Further to the above comments, here is an indication of Thanissaro Bhikkhu's perspective on the matter...
Source: http://www.accesstoinsight.org/lib/auth ... tml#tuning" onclick="window.open(this.href);return false;When I first went to stay with Ajaan Fuang, one of the questions I asked him was, "What do you need to believe in order to meditate?" He answered that there was only one thing: the principle of kamma. Now when we hear the word "kamma," we usually think, "kamma-and-rebirth," but he meant specifically the principle of action: that what you do shapes your experience.
If you're convinced of this, you can do the meditation because, after all, the meditation is a doing. You're not just sitting here, biding your time, waiting for the accident of Awakening to happen. Even in very still states of meditation, there's an activity going on. Even the act of "being the knowing" is still a doing. It's a fabrication, a sankhara. In one of the suttas, the Buddha says that all the different khandhas, all the different aggregates that make up experience as a whole, have to get shaped into aggregates by the process of fabrication. In other words, there's a potential for a form, a potential for a feeling, potential for perception, fabrication, consciousness; and the act of fabricating is what turns these potentials into actual aggregates.
It sounds abstract, but it's a very important lesson for the meditation even from the very beginning. You sit here in the body — and of course, that's a fabrication right there: the idea that you're sitting in the body — but given all the many different things you could focus on right now, there's the possibility of choice. This possibility of choice is where kamma comes in. You can choose any of the sensations that are coming into your awareness. It's as if there were a buzz in all the different parts of the body. There's a potential for pain here, a potential for pleasure over there. All these different sensations are presenting themselves to you for you to do something about them, and you have the choice as to which ones you'll notice.
Doctors have done studies showing that pain isn't just a physical phenomenon. It isn't totally a given. There are so many different messages coming into your brain right now that you can't possibly process them all, so you choose to focus on just some of them. And the mind has a tendency to focus on pain because it's usually a warning signal. But we don't have to focus there. In other words, there can be a slight discomfort in a part of the body, and you can focus on it and make it more and more intense, more and more of an issue. That's one thing you can do right now, but — even if you may not realize it — you have the choice of whether or not to do that. You can choose not to make it more intense. You can choose even to ignore it entirely. Many times we have habitual ways of relating to sensations, and they're so habitual and so consistent that we think there's no choice at all. "This is the way things have to be," we think, but they don't.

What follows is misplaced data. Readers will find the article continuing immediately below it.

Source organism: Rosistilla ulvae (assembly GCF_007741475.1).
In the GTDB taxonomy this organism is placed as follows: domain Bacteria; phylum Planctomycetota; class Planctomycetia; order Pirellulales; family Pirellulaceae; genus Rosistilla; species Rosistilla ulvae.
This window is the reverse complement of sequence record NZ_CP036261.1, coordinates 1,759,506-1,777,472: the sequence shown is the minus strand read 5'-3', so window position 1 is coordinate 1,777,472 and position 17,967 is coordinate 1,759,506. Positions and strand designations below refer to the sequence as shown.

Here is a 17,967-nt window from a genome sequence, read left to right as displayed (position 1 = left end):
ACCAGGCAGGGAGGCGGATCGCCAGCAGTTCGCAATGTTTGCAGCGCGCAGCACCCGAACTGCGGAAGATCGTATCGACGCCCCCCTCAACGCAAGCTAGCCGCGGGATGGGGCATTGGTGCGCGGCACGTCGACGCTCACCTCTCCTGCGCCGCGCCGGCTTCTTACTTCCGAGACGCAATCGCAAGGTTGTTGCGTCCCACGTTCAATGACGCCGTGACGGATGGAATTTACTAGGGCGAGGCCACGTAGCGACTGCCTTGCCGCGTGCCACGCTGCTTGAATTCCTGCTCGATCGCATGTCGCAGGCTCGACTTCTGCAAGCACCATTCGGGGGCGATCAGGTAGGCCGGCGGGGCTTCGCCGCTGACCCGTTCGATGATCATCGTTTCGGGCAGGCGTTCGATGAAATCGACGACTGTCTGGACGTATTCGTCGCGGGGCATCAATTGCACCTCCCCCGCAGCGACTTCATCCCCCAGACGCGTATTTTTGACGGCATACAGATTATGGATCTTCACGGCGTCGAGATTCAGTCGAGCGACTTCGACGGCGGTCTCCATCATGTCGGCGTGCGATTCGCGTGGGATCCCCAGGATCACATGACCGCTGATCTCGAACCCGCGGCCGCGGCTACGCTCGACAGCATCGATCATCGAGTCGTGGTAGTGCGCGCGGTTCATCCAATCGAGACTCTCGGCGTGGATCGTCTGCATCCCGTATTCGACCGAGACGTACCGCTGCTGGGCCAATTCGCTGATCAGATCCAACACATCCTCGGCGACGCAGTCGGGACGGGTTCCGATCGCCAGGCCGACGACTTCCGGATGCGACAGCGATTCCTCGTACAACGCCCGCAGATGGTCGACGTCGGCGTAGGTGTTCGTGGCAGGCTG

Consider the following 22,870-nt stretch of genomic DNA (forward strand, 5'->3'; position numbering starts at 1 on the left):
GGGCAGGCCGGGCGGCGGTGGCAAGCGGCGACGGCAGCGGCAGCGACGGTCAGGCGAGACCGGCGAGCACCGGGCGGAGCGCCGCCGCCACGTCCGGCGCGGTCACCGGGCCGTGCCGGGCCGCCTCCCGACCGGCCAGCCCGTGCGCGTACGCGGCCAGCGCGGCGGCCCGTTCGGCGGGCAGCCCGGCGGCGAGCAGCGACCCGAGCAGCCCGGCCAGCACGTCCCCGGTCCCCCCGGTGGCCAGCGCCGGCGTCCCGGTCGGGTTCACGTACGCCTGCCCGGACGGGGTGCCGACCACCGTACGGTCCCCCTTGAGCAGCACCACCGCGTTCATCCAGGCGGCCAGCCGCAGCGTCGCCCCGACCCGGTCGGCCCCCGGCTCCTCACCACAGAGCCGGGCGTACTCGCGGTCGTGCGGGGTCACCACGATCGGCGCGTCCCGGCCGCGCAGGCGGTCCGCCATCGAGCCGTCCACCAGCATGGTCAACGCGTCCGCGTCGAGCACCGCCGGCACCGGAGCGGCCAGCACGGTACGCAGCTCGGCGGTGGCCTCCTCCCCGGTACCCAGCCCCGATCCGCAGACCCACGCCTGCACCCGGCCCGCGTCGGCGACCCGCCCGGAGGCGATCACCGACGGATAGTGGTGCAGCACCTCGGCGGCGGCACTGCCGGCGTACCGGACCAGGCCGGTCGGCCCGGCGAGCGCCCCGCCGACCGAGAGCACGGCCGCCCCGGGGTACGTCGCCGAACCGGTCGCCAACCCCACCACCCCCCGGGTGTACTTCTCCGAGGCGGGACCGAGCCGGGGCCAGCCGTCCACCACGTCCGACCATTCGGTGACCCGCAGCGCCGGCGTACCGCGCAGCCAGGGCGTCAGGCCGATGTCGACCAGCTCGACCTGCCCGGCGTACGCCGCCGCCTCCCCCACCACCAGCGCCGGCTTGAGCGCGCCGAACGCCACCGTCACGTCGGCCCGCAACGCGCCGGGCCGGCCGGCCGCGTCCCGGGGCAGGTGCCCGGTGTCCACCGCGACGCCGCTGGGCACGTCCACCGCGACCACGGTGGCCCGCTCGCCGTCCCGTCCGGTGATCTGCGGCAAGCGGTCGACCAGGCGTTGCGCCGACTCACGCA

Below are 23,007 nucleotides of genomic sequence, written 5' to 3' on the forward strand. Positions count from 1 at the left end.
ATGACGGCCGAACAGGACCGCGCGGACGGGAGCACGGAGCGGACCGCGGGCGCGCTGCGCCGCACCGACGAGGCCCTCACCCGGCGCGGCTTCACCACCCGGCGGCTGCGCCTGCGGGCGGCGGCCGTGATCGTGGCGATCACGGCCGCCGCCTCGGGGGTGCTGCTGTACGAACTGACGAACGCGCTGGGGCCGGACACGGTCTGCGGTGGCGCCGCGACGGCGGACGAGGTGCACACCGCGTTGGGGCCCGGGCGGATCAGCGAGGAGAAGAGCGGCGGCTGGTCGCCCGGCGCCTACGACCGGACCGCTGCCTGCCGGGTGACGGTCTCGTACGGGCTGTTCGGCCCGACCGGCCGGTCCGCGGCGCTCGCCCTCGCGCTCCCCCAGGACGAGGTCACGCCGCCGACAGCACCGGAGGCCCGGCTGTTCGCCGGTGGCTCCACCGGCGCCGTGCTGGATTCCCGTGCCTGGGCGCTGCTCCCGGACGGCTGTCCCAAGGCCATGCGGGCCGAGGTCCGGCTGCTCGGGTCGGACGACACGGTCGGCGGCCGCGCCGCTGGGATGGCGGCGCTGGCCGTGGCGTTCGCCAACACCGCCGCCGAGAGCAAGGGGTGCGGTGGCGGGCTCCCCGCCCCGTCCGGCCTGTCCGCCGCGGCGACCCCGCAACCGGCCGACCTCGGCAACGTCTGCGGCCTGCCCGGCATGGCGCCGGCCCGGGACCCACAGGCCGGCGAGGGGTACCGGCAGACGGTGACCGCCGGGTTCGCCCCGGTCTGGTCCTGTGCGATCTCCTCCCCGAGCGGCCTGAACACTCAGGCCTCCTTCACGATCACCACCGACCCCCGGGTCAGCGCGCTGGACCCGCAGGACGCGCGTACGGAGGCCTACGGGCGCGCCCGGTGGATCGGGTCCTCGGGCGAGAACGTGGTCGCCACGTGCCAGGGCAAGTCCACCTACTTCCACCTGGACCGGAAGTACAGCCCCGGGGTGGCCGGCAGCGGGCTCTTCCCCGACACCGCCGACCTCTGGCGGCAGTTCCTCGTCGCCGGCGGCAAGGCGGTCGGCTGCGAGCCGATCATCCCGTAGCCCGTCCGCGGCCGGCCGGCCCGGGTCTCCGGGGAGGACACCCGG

That's the other implication of the principle of kamma: You can change your actions. If some parts of experience are dependent on choice and fabrication, you can choose to change. You see this really clearly when you focus on the breath. The breath is always there in the body, and if you look carefully you'll discover that it has many levels. It's like looking up in the sky: Sometimes you feel a breeze coming from the south, but you look up in the sky and see a layer of clouds moving east, and another higher layer of clouds moving west. There are lots of different layers of wind in the atmosphere and, in the same way, there are lots of different layers of breath in the body. You can choose which ones to focus on.
It's like having a radio receiver: You can choose to tune-in to different stations. The radio waves from all the nearby radio stations, all the different frequencies, are all in the air around us. There are radio waves from Los Angeles, radio waves from San Diego, even short wave radio waves from who-knows-where, all over the place. They're going through this room right now. They're going through your body right now. And when you turn on the radio you choose which frequency you want to focus on, which one you want to listen to. The same with the body. You sort out, of all the possible sensations, just one type of sensation to focus on: the breath-ness of the breath. Wherever you feel the sensation of the in-and-out breath most clearly, you focus right there. Now some of us have a radio we haven't taken very good care of, and as soon as we tune it in to one station it slips over to another. So you've got to keep tuning it back, tuning it back.